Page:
A sentencing hearing at the Central Criminal Court for the three men convicted of murdering Thomas ‘Toddy’ Dooley, heard the family statement yesterday.
The dead man’s four sisters, Catherine Darby, Cora McAuley, Ann Finnegan, and Rose Murphy, niece Denise Murphy and nephews John and William Murphy said they were “horrified and shocked at the cruel and heartless way he was brutally taken from us and his family never got the chance to say goodbye”.
Matthew Cummins, aged 22, of Churchview Heights, Edenderry, Co Offaly, was convicted of Mr Dooley’s murder on August 5, 2015. His co-accused, Sean Davy, also 22, of Clonmullen Drive, Edenderry, and James Davy, aged 25, of Thornhill Meadows, Celbridge, Co Kildare, were convicted on August 4. The trial heard that Mr Dooley suffered eight blows to the head with a baseball bat that smashed his skull and disfigured his face.
Detective Garda Joseph Bradley yesterday told the court that all three men had previous convictions. Cummins had 69 previous convictions, Sean Davy had seven previous convictions, and James Davy had 21 previous convictions.
Before sentencing, Ms Justice Margaret Heneghan said the murder was a “brutal, motiveless attack on this defenceless elderly man”.
She sentenced all three to the mandatory sentence of life imprisonment.
She backdated all three sentences to take into account any time they had spent in custody awaiting trial since November 24, 2014, when the three were first charged.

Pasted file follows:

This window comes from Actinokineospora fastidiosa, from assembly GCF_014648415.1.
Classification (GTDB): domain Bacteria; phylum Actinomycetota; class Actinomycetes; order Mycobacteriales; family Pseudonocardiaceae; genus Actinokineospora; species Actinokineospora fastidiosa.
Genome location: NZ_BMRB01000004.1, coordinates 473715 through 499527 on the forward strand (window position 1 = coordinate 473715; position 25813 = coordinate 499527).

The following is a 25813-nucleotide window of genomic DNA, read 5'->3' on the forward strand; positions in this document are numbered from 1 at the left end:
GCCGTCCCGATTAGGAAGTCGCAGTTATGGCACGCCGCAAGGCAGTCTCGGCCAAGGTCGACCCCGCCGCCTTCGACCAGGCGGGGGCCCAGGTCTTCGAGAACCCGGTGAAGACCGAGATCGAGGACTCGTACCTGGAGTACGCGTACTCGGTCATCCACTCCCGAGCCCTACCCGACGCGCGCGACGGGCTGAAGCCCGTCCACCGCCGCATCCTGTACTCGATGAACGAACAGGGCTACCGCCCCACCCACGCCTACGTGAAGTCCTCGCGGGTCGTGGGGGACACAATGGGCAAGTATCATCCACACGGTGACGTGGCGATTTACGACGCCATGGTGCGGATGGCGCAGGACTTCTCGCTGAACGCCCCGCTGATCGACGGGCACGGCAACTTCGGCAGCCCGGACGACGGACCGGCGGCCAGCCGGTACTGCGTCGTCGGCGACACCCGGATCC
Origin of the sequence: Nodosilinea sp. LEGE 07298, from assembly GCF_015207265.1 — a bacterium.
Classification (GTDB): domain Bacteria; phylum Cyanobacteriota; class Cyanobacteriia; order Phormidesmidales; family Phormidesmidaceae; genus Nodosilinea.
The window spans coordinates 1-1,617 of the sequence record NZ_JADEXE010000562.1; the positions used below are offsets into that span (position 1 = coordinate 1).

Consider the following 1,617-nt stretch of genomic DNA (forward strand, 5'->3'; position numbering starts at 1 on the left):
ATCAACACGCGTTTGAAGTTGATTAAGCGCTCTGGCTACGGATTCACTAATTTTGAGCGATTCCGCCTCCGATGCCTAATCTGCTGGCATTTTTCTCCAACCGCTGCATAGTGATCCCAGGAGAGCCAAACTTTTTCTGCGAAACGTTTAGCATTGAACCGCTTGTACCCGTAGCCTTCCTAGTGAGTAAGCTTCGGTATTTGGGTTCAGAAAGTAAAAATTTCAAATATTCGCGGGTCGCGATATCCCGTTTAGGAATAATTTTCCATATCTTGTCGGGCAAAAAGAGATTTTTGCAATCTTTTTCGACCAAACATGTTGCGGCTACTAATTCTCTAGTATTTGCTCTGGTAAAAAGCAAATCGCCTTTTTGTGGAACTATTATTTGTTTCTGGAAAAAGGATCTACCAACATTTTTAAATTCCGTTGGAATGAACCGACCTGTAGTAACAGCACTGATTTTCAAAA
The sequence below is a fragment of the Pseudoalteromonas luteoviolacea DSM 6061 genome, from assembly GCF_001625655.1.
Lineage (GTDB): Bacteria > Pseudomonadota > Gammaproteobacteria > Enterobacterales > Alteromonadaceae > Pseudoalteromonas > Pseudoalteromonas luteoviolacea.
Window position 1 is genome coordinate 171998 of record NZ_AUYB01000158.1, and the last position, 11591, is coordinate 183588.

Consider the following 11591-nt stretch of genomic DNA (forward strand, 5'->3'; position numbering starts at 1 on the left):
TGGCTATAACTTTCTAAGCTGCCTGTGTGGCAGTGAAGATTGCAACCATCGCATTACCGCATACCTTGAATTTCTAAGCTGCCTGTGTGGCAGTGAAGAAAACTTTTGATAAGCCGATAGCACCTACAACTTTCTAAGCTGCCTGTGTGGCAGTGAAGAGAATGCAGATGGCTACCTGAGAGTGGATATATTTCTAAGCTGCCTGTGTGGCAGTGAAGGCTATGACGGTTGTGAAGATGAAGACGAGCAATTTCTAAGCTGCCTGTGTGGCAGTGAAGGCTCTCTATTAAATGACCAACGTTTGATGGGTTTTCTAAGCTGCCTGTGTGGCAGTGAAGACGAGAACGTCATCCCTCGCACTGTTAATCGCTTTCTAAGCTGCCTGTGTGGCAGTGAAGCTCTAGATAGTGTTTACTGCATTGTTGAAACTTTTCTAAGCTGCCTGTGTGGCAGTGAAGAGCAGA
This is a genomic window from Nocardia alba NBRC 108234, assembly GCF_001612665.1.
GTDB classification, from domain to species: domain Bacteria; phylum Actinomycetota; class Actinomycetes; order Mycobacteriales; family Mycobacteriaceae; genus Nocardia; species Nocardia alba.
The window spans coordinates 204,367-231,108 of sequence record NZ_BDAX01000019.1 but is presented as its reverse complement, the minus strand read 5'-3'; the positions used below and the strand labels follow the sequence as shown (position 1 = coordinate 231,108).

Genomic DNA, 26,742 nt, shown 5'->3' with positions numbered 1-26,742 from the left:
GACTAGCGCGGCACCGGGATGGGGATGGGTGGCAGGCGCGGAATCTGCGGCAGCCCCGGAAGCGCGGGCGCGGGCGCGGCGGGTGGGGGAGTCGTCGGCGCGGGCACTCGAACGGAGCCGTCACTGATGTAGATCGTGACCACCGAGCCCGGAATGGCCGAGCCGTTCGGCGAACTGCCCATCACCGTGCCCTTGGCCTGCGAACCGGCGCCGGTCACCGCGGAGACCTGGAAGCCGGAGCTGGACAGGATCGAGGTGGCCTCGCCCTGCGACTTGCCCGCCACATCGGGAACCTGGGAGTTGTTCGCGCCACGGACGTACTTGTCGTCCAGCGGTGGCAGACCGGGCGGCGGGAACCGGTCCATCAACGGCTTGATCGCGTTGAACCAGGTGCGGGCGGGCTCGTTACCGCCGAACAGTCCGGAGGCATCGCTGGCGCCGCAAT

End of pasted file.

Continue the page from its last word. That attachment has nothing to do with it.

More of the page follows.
Cummins had claimed that, “out of the blue”, Sean Davy walked up behind the 64-year-old and beat him on the back of the head with the bat, before coming around the armchair to continue the beating from the front.
Sean Davy had claimed that James Davy was responsible for most of the blows, and that he himself struck Mr Dooley once, but “not full force”.
James Davy denied laying a hand on Mr Dooley, saying that Sean Davy beat him with the bat and that Cummins had kicked Mr Dooley but not with much force.
None of the three took responsibility for the attempts to set Mr Dooley’s clothes and armchair on fire.
The court also heard that Sean Davy and James Davy had penned apologies to Mr Dooley’s family. Ronan Munro, defending Sean Davy, said his client has thought long and hard about what happened.
His letter acknowledged that he could not bring Mr Dooley back and added: “I’m sorry from the bottom of my heart”.
Padraig O’Dwyer, defending James Davy, said his client is sorry that he was present when Mr Dooley was attacked.
“It goes through my head every day,” the apology read. “I am very saddened by the death of Mr Dooley and that I didn’t do anything to stop it.”
He concluded: “May his body and soul rest in peace.”